I’ll start by saying this, my brother has told me before that I “do more research on a tape measure than the average person does when buying a new car.” While this is probably true (in fact, I’ve looked into it and I think it is), I don’t find any problem with it.
I’ve been interested in motorcycles for years now and despite never owning a street-legal one (I did have a project ’82 Yamaha XS400 for a couple years that never made it on the road), I know a good deal about bikes. I also know what I like in a bike, at least as far as styling and tech specs are concerned. I’m a big fan of the “standard” style bikes. Things like the British bikes of the 50’s and 60’s as well as the Japanese UJM’s that were popular during the 70’s and 80’s. I want a bike capable of comfortably holding 60mph all day long, top speed of at least 75mph and ideally returning at least 70mpg. I’m a huge fan of the air cooled parallel twin if not for anything else than I love the look and sound of them. The perfect bike for me would utilize an air cooled 400cc fuel injected twin with a 5 speed transmission, chain drive and alloy wheels all mounted on a lightweight standard style frame netting a top speed of 85mph and consuming a measly 75mpg. So far as I know, such a beast does not exist. So, today we look at the two bikes that come closest. Oddly enough, both are of British origin and both run fuel injected air cooled engines.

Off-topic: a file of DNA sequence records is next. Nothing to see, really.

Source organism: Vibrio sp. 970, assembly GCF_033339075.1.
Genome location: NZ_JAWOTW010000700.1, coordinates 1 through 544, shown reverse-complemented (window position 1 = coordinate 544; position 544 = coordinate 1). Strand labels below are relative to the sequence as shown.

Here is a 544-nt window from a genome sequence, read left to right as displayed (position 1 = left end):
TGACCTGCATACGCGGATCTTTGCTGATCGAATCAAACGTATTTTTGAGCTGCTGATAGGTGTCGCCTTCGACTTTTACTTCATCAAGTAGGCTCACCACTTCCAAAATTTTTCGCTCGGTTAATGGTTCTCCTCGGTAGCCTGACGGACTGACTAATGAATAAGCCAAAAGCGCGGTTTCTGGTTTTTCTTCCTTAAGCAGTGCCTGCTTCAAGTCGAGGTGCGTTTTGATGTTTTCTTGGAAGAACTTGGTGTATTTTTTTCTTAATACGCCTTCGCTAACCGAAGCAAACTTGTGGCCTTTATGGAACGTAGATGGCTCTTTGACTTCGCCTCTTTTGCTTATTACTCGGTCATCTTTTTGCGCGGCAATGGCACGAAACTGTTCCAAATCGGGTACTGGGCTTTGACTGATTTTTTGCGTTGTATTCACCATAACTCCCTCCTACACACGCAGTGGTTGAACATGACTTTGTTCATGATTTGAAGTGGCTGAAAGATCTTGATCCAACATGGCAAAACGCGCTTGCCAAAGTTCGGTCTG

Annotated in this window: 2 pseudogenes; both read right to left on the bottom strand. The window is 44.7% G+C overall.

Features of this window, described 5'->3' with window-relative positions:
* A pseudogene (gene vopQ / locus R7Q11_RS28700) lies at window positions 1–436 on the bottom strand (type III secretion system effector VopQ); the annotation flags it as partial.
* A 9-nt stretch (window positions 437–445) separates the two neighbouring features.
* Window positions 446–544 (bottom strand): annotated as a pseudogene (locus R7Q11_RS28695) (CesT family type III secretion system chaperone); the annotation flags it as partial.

2011 Triumph Bonneville SE
* Great looking curvy bike
* Classic air cooled twin with great looks and sound
* Alloy wheels
* Less mpg than I’d like (average seems to be 50mpg)
* More expensive than I’d like even though many are now made in Thailand – you still pay “Made in the UK” dollars with MSRP of $8,699 in the USA
2011 Royal Enfield G5 Classic
* Single cylinder reliability (half as many moving parts as a twin)
* Super mpg averaging 75mpg for most individuals
* Good looking basic bike
* Comes with a kick starter alongside the electric start!
* Hand made in India (a very interesting country with a bright future ahead of itself)
* Cheap way to get a really cool bike, MSRP of $5,995 in USA
* Wire spoked wheels requiring tubes in the tires
* Single cylinder engine (sound isn’t at all as cool as a twin)
* Quality control seems to be an issue on some bikes, although dealer and company support is said to be excellent
Due to these reasons I believe the G5 makes much more sense for me if I was to be looking at a new bike. However, either one would make an excellent steed.